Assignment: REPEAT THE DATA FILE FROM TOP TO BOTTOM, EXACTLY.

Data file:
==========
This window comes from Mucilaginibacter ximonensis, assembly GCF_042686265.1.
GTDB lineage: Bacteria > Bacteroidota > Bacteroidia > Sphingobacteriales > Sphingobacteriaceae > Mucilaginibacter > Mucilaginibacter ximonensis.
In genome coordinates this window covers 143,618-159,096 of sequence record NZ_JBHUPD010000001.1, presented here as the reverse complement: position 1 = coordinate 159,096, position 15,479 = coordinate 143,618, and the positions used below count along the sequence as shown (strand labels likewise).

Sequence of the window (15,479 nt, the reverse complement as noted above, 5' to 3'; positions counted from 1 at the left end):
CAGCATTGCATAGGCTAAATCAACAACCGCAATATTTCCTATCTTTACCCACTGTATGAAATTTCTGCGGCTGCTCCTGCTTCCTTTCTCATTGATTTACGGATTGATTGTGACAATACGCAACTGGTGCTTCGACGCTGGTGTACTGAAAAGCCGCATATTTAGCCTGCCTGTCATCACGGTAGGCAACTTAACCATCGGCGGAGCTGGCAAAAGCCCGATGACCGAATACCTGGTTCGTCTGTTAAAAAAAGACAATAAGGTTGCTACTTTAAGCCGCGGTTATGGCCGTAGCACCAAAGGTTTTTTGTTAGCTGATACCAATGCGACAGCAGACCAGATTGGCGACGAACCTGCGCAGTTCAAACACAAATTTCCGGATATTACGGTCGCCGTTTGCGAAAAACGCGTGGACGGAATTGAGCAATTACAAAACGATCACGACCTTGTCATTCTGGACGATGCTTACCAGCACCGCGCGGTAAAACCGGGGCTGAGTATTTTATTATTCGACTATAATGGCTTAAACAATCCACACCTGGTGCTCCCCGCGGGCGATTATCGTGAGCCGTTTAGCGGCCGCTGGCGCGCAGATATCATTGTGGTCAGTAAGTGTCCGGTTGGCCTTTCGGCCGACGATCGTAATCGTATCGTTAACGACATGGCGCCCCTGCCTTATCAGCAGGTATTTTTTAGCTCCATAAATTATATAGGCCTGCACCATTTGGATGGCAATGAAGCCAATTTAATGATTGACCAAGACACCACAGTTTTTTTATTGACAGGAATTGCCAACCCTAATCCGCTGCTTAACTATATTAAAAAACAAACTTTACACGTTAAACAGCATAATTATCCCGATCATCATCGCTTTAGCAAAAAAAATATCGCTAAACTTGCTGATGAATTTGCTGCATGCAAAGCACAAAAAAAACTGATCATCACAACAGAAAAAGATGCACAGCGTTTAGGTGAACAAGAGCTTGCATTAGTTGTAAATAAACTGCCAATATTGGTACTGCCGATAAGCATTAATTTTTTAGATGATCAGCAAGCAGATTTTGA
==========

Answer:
This window comes from Mucilaginibacter ximonensis, assembly GCF_042686265.1.
GTDB lineage: Bacteria > Bacteroidota > Bacteroidia > Sphingobacteriales > Sphingobacteriaceae > Mucilaginibacter > Mucilaginibacter ximonensis.
In genome coordinates this window covers 143,618-159,096 of sequence record NZ_JBHUPD010000001.1, presented here as the reverse complement: position 1 = coordinate 159,096, position 15,479 = coordinate 143,618, and the positions used below count along the sequence as shown (strand labels likewise).

Sequence of the window (15,479 nt, the reverse complement as noted above, 5' to 3'; positions counted from 1 at the left end):
CAGCATTGCATAGGCTAAATCAACAACCGCAATATTTCCTATCTTTACCCACTGTATGAAATTTCTGCGGCTGCTCCTGCTTCCTTTCTCATTGATTTACGGATTGATTGTGACAATACGCAACTGGTGCTTCGACGCTGGTGTACTGAAAAGCCGCATATTTAGCCTGCCTGTCATCACGGTAGGCAACTTAACCATCGGCGGAGCTGGCAAAAGCCCGATGACCGAATACCTGGTTCGTCTGTTAAAAAAAGACAATAAGGTTGCTACTTTAAGCCGCGGTTATGGCCGTAGCACCAAAGGTTTTTTGTTAGCTGATACCAATGCGACAGCAGACCAGATTGGCGACGAACCTGCGCAGTTCAAACACAAATTTCCGGATATTACGGTCGCCGTTTGCGAAAAACGCGTGGACGGAATTGAGCAATTACAAAACGATCACGACCTTGTCATTCTGGACGATGCTTACCAGCACCGCGCGGTAAAACCGGGGCTGAGTATTTTATTATTCGACTATAATGGCTTAAACAATCCACACCTGGTGCTCCCCGCGGGCGATTATCGTGAGCCGTTTAGCGGCCGCTGGCGCGCAGATATCATTGTGGTCAGTAAGTGTCCGGTTGGCCTTTCGGCCGACGATCGTAATCGTATCGTTAACGACATGGCGCCCCTGCCTTATCAGCAGGTATTTTTTAGCTCCATAAATTATATAGGCCTGCACCATTTGGATGGCAATGAAGCCAATTTAATGATTGACCAAGACACCACAGTTTTTTTATTGACAGGAATTGCCAACCCTAATCCGCTGCTTAACTATATTAAAAAACAAACTTTACACGTTAAACAGCATAATTATCCCGATCATCATCGCTTTAGCAAAAAAAATATCGCTAAACTTGCTGATGAATTTGCTGCATGCAAAGCACAAAAAAAACTGATCATCACAACAGAAAAAGATGCACAGCGTTTAGGTGAACAAGAGCTTGCATTAGTTGTAAATAAACTGCCAATATTGGTACTGCCGATAAGCATTAATTTTTTAGATGATCAGCAAGCAGATTTTGA